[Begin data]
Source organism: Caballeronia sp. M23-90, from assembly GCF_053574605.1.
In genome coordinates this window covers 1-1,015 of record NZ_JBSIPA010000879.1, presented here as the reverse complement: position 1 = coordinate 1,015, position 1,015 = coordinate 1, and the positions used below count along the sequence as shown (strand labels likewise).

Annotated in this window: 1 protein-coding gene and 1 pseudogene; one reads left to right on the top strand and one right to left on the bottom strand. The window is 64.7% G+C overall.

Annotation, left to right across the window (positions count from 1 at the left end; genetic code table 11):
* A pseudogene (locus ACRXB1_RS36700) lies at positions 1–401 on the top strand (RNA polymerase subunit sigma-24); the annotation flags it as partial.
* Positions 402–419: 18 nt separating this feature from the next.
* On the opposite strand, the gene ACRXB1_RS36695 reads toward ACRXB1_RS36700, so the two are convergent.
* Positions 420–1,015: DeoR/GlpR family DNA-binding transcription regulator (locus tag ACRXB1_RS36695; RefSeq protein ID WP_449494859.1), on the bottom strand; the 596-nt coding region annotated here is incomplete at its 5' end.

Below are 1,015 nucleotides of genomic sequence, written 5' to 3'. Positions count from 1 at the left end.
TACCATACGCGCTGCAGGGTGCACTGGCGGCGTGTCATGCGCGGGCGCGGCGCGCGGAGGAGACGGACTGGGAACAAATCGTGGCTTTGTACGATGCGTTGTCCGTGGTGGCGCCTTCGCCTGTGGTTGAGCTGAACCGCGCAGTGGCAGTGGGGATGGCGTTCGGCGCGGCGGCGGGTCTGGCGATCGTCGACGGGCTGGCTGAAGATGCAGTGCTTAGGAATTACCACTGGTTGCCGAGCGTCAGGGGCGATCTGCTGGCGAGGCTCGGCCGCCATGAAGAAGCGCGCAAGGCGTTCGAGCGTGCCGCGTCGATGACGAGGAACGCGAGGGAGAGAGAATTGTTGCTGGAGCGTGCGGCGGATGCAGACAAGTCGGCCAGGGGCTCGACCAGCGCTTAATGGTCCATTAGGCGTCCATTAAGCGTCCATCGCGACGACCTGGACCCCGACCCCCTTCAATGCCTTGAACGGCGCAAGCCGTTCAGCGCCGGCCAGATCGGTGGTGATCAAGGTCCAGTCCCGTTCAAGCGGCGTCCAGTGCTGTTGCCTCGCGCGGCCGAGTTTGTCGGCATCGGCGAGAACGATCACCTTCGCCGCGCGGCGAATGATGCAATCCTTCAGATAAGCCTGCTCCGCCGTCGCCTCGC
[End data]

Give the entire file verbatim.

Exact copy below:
Source organism: Caballeronia sp. M23-90, from assembly GCF_053574605.1.
In genome coordinates this window covers 1-1,015 of record NZ_JBSIPA010000879.1, presented here as the reverse complement: position 1 = coordinate 1,015, position 1,015 = coordinate 1, and the positions used below count along the sequence as shown (strand labels likewise).

Annotated in this window: 1 protein-coding gene and 1 pseudogene; one reads left to right on the top strand and one right to left on the bottom strand. The window is 64.7% G+C overall.

Annotation, left to right across the window (positions count from 1 at the left end; genetic code table 11):
* A pseudogene (locus ACRXB1_RS36700) lies at positions 1–401 on the top strand (RNA polymerase subunit sigma-24); the annotation flags it as partial.
* Positions 402–419: 18 nt separating this feature from the next.
* On the opposite strand, the gene ACRXB1_RS36695 reads toward ACRXB1_RS36700, so the two are convergent.
* Positions 420–1,015: DeoR/GlpR family DNA-binding transcription regulator (locus tag ACRXB1_RS36695; RefSeq protein ID WP_449494859.1), on the bottom strand; the 596-nt coding region annotated here is incomplete at its 5' end.

Below are 1,015 nucleotides of genomic sequence, written 5' to 3'. Positions count from 1 at the left end.
TACCATACGCGCTGCAGGGTGCACTGGCGGCGTGTCATGCGCGGGCGCGGCGCGCGGAGGAGACGGACTGGGAACAAATCGTGGCTTTGTACGATGCGTTGTCCGTGGTGGCGCCTTCGCCTGTGGTTGAGCTGAACCGCGCAGTGGCAGTGGGGATGGCGTTCGGCGCGGCGGCGGGTCTGGCGATCGTCGACGGGCTGGCTGAAGATGCAGTGCTTAGGAATTACCACTGGTTGCCGAGCGTCAGGGGCGATCTGCTGGCGAGGCTCGGCCGCCATGAAGAAGCGCGCAAGGCGTTCGAGCGTGCCGCGTCGATGACGAGGAACGCGAGGGAGAGAGAATTGTTGCTGGAGCGTGCGGCGGATGCAGACAAGTCGGCCAGGGGCTCGACCAGCGCTTAATGGTCCATTAGGCGTCCATTAAGCGTCCATCGCGACGACCTGGACCCCGACCCCCTTCAATGCCTTGAACGGCGCAAGCCGTTCAGCGCCGGCCAGATCGGTGGTGATCAAGGTCCAGTCCCGTTCAAGCGGCGTCCAGTGCTGTTGCCTCGCGCGGCCGAGTTTGTCGGCATCGGCGAGAACGATCACCTTCGCCGCGCGGCGAATGATGCAATCCTTCAGATAAGCCTGCTCCGCCGTCGCCTCGC